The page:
I have eight writing sessions this week. I love when prompts unearth events and places you haven’t thought of in years. I had forgotten, for instance, that my father had me tested to help me figure out what I should major in. I had forgotten how poorly I sewed until my persistence to learn and do kicked in and I become a master seamstress. I know many writers don’t believe in the power of prompts, but I would encourage you to try them. Just take a look at Sonja Livingston’s Fifty-Two Snapshots.
Here’s to a happy and healthy 5783! Happy New Year – L’shana tova!
This week requires a list of places we’ve lived and note the natural resources surrounding those places. I suppose I could have written about the Passaic River in Kearny, New Jersey or the Meadowlands when we still called them the swamps. But I chose to write about Jacob-Burckhardt-Strasse 35 in Konstanz, West Germany where I lived from September 1977 through June 1978 for my Junior Year Abroad program with Rutgers University.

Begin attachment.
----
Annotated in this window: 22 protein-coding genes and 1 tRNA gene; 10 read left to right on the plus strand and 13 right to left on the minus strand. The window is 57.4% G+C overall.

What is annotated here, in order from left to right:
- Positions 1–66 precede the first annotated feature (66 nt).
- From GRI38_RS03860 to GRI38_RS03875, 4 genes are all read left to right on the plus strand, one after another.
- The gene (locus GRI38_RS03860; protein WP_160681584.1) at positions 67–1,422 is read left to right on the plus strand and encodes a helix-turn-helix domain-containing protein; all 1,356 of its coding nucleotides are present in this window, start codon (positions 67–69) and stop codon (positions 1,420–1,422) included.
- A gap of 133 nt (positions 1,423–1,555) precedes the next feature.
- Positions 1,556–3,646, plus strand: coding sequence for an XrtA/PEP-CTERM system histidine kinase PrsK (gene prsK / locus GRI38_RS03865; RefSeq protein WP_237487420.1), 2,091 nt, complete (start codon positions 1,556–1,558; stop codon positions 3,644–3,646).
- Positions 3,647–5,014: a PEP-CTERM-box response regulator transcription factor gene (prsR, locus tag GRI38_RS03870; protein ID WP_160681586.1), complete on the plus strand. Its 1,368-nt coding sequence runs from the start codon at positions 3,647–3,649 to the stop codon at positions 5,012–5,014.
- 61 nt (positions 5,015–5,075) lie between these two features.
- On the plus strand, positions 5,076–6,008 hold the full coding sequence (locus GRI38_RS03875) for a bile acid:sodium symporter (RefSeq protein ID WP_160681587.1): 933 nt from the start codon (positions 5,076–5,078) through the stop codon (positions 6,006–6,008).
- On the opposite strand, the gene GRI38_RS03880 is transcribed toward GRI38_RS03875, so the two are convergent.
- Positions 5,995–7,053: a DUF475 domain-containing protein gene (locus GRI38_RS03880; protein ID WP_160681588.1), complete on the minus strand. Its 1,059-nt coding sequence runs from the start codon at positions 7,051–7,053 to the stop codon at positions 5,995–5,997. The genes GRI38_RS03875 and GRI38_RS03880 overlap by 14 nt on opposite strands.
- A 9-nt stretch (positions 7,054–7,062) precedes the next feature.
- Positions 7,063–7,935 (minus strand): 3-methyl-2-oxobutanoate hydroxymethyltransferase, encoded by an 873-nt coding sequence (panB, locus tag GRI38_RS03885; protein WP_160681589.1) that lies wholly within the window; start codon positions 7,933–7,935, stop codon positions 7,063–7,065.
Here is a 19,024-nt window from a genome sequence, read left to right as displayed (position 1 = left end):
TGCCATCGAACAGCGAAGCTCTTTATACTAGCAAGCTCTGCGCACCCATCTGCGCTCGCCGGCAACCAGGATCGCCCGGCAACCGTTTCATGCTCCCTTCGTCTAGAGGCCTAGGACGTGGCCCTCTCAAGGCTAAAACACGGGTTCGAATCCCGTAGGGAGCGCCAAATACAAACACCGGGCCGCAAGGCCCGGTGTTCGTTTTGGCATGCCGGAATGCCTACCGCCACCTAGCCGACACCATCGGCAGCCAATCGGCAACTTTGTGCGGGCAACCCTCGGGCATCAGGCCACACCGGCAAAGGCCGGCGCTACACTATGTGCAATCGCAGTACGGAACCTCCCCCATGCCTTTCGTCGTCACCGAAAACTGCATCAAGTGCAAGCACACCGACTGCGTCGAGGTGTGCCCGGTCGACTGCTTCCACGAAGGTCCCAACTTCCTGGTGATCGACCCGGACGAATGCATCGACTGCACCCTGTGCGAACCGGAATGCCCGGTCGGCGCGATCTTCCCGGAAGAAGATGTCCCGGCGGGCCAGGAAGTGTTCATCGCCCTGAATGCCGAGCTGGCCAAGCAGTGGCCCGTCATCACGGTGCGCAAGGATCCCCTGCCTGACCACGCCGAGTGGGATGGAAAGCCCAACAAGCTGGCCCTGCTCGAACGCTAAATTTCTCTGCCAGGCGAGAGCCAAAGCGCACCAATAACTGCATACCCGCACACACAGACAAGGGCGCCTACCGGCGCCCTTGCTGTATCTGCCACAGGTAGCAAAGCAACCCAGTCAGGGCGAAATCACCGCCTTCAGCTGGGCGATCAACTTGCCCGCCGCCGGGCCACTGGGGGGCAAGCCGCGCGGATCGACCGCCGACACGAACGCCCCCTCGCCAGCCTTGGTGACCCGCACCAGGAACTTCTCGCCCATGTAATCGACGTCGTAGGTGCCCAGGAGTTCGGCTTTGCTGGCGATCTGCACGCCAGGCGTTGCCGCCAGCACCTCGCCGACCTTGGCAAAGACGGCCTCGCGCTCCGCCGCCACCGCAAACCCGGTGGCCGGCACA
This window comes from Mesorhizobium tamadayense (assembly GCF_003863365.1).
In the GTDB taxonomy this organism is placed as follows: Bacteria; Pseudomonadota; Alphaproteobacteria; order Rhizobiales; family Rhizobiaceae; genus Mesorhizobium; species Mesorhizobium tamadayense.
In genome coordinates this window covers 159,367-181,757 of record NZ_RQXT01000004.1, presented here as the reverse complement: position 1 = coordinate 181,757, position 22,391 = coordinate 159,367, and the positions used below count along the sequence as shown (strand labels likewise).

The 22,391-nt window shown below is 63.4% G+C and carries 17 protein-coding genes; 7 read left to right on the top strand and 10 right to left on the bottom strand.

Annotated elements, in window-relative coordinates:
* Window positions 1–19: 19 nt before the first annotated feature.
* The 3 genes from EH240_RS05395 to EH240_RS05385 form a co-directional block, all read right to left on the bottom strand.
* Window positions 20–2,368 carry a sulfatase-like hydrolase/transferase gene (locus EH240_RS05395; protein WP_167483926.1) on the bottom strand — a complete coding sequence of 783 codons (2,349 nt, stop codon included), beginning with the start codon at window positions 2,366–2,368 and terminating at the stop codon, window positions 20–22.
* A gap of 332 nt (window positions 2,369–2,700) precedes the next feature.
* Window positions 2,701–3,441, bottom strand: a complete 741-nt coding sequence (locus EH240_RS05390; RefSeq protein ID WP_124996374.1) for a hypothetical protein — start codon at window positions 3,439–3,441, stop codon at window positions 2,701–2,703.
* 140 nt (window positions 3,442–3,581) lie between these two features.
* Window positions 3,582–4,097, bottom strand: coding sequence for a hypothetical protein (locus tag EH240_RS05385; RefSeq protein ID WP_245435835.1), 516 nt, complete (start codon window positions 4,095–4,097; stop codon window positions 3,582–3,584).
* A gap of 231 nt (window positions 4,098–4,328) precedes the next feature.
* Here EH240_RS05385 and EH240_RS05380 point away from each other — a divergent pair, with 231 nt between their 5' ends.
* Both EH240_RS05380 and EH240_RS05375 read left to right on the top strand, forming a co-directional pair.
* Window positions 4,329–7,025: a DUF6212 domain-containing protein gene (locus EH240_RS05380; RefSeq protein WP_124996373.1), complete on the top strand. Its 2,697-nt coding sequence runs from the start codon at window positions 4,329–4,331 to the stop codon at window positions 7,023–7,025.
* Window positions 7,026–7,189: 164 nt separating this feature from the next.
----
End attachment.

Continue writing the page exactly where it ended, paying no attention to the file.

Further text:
I wrote about the “Bodensee,” Lake Constance, as a tourist attraction and kiosks with all sorts of snacks and my favorite “Spezi,” a combination of Fanta and Coke. I wrote about the bees and the spiders. But I dwelled on describing the attack of the sheep on the dorms one September Saturday afternoon. They nibbled on the falling foliage and played hide-and-go-seek under the stilts that held up the dorms. They smelled something fierce, awful fierce.
The sheep, who were led to the fields that separated the dorms and the University of Konstanz, represented the Old World. The university itself, founded in the 1960s as a center of social science, represented the modernist New World. It was blocky with blue conical art installations.